Restaurant kicks out army veteran – says his service dog can’t come inside

An Army veteran is helping to educate the world about the importance of service dogs and the laws regarding them via a viral Facebook post. The Chicago based restaurant ousted the vet because he had his trusted service dog with him.

Major Diggs Brown has spent over 30 years of his life serving his country. He has been on multiple tours (including Afghanistan), and as anyone could imagine, his time in the Army left him with some pretty deep scars.

Major Brown suffers from severe PTSD, but thankfully he has been blessed with his service dog, Arthur.
Arthur helps see the veteran through his worst episodes. So much so that, according to Brown, his bond with Arthur is more effective than medicine.

“He does a lot of things. He wakes me up from nightmares when I have them. When I have anxiety attacks, he calms me down. He saved my life and I’m even off the drugs,” he says.

Considering how much Arthur and other dogs like him do for their handlers, the American with Disabilities Act (ADA) has erected laws throughout the nation allowing for service dogs to accompany their handlers everywhere they go, with almost no exceptions.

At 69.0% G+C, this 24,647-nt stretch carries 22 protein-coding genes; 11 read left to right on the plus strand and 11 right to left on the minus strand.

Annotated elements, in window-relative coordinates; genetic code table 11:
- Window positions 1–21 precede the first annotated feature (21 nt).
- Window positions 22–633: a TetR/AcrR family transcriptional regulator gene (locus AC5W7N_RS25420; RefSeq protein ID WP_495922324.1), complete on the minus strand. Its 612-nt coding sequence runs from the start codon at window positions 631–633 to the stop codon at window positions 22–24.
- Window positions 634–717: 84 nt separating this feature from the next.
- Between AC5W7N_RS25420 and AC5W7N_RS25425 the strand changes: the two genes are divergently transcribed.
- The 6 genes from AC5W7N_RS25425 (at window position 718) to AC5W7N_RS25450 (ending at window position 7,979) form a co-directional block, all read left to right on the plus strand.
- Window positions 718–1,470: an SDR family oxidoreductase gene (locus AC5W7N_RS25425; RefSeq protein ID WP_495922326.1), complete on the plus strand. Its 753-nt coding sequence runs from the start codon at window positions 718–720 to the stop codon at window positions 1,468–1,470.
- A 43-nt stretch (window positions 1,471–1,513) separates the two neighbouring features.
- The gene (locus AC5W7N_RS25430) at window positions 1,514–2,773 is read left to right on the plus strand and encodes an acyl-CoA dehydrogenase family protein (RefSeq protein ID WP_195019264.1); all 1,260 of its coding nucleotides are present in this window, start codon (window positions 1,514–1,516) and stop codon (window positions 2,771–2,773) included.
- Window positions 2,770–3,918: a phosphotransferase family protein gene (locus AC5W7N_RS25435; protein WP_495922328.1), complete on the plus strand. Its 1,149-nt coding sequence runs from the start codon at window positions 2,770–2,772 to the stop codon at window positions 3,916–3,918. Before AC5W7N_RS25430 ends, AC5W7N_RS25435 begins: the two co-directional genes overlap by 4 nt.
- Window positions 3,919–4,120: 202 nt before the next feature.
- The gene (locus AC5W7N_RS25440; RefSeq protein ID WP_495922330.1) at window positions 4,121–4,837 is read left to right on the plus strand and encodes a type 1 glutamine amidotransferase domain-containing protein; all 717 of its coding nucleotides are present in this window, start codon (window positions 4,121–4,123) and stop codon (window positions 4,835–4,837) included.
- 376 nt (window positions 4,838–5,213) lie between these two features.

A service dog is not the same as a registered therapy or companion animal.
Unlike therapy or companion animals, service dogs are required to go through rigorous, structured training programs. Such training ensures that all service dogs know how to behave in a public setting while still staying focused on the needs of their handlers. Once they pass, they receive special licensing and a registered service animal jacket to identify them as such at all times.

If a service dog is wearing this identification, all restaurants are required to allow them in with their handlers by law. Based on Brown’s experience recently, though, it would appear that at least one restaurant didn’t get the memo.

Brown lives in Colorado, and when he was readying himself for his trip back from the windy city, he decided to treat himself to a pleasant breakfast at one of Chicago’s finest French bistros, Cochon Volant. Brown and Arthur were quietly seated at a table, as per normal. However, when the hostess approached him she had no intention of taking his breakfast order. Rather, she told him that he wasn’t allowed to keep his dog in the bistro, service dog or not. Clearly, the young hostess wasn’t up to date on her ADA training.

Brown politely informed the waitress that Arthur is a service dog.
He explained that, according to federal law, he was allowed to have his service dog anywhere he went, including restaurants. Seeming to understand, the waitress went ahead and took his order. Unfortunately, though, Brown would never get his breakfast. Before his order came the waitress returned to his table demanding him to leave the premises.

“This is my service dog, he can go wherever I go, it’s the law,” Brown insisted.
The waitress’s ignorant response?

“I don’t care, you need to leave. We don’t have dogs in the restaurant.”